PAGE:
For an endurance challenge, head to White Rim Trail, which circumnavigates the Island in the Sky mesa, a broad plateau above the Green and Colorado Rivers. Ride the 100-mile route, clockwise, in a day if you’re feeling tough and fit. Or break it up into a two- or three-day bikepacking adventure. Stellar views, sweet slickrock campsites, and remote backcountry await. Just be smart when planning water, food, mechanicals, and shelter. You’ll need a camping or day-use permit from Canyonlands National Park.
Road cyclists should queue up the La Sal Mountain Loop, a paved 60-plus-mile scenic spin that wraps around the nearby La Sal Range. You can tackle the ride any time, or join the party on May 4 for Gran Fondo Moab, a festive supported ride with aid stations along the route.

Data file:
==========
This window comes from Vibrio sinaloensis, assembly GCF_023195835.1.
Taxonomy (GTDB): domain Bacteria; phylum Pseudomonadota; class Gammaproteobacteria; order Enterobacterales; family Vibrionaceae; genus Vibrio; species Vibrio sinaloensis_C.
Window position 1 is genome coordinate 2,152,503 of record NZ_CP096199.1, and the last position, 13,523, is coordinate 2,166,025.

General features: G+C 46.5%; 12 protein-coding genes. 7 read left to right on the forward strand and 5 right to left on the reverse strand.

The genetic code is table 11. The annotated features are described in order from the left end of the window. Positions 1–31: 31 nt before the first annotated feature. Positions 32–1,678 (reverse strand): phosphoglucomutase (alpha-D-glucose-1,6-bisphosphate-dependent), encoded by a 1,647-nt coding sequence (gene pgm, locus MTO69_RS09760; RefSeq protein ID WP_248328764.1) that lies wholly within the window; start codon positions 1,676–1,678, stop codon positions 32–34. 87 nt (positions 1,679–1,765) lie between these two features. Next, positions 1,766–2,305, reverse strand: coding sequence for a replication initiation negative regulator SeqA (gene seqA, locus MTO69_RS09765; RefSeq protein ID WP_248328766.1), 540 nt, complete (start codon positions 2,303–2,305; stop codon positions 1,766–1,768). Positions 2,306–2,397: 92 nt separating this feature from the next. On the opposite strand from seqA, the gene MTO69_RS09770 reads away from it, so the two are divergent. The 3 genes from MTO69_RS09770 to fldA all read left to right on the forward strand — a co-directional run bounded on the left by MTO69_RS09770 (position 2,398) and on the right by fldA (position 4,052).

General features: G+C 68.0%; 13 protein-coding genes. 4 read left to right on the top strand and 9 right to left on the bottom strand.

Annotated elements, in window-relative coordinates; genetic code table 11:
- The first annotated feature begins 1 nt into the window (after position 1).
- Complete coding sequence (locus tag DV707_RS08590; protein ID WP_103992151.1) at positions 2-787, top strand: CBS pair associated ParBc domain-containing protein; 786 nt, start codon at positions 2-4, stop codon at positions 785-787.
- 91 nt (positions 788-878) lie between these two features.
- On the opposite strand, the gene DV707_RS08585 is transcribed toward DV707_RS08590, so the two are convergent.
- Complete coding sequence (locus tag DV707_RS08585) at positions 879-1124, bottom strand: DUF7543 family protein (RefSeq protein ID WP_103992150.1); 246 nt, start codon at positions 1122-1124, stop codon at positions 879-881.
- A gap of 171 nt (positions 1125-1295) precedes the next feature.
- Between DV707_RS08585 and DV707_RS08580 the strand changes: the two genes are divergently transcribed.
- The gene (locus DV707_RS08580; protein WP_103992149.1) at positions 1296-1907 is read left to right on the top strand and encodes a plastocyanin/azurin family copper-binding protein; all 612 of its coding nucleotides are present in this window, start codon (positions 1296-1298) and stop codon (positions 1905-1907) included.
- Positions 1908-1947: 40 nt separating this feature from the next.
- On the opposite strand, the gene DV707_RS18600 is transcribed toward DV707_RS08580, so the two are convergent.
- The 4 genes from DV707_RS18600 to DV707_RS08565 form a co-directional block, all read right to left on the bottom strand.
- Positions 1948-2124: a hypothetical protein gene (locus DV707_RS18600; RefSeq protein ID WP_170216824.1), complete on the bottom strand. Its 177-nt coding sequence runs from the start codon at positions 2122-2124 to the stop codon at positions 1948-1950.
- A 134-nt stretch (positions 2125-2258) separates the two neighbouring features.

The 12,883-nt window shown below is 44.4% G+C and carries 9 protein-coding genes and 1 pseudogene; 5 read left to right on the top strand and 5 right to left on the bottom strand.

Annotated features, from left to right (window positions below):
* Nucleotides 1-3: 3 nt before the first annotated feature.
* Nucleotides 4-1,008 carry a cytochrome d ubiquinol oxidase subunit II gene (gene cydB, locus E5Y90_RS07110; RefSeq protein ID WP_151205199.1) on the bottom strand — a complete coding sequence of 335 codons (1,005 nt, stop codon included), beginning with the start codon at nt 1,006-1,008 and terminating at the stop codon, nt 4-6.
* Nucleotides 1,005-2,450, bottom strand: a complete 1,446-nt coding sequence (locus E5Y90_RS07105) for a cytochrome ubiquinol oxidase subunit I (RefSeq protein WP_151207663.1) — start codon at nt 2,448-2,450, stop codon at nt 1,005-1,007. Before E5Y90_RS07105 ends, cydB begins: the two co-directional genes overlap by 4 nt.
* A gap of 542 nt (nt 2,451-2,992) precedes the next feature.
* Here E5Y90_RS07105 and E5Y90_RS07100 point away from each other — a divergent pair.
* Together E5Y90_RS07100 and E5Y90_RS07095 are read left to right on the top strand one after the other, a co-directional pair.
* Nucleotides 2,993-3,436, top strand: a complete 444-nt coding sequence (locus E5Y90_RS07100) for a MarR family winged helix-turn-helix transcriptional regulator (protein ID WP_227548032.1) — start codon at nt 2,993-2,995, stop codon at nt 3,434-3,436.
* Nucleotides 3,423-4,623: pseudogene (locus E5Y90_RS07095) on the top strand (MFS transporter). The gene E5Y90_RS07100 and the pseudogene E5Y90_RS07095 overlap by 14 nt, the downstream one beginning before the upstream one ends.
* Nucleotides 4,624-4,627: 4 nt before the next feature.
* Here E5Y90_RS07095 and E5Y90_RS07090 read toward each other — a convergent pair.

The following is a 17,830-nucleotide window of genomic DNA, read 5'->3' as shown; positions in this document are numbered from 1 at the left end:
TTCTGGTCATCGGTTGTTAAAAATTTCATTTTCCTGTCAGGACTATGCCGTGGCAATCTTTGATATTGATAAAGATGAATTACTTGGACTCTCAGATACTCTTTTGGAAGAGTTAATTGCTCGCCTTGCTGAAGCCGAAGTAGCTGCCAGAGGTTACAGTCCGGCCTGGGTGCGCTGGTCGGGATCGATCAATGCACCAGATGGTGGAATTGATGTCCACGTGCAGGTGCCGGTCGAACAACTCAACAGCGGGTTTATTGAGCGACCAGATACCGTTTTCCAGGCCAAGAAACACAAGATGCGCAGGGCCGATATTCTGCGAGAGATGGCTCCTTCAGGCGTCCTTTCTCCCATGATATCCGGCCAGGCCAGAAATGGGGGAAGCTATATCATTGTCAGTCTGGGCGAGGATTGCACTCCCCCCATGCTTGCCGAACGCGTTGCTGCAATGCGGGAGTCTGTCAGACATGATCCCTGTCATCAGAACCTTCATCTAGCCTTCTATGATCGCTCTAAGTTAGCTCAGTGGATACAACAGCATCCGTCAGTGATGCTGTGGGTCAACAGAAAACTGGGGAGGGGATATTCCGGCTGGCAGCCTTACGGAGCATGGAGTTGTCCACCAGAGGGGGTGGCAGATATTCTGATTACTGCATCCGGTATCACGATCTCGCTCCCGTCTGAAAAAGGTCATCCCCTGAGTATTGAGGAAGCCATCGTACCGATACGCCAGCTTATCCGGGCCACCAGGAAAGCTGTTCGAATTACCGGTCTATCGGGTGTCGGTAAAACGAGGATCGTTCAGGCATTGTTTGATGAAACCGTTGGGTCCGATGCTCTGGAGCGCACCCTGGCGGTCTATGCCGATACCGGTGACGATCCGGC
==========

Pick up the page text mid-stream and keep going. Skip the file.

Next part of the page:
Prefer adventuring on foot? By all means, go explore the two national parks. Arches’ moderate three-mile walk to Delicate Arch, and Canyonlands’ scenic Lathrop Canyon Trail, a 22-mile round-trip, are worthy classics. But the best hike in the area isn’t in a park. About 40 miles north of town you’ll find Fisher Towers. The moderate 4.4-mile round-trip provides easy access to mind-blowing views of the Colorado River and Castle Valley. It’s not overrun like much of the national parks, and, unlike the parks, it’s dog friendly, so you don’t have to leave your pup behind.
For a more sporting outing, consider booking a canyoneering trip. There are many amazing slots to explore, and while you may be able to plot one on your own, it’s highly advisable to go guided. Flooding, rockfall, and navigation are all serious issues, and experienced outfitters can advise and instruct accordingly. If you only have time to do one, ring up Windgate Adventures and have one of its guides take you to Land Before Time. The all-day, six-mile trip involves multiple long rappels, including two of more than 100 feet, knee- to neck-deep water holes, boulder hopping, and scrambling around dramatic slot canyons.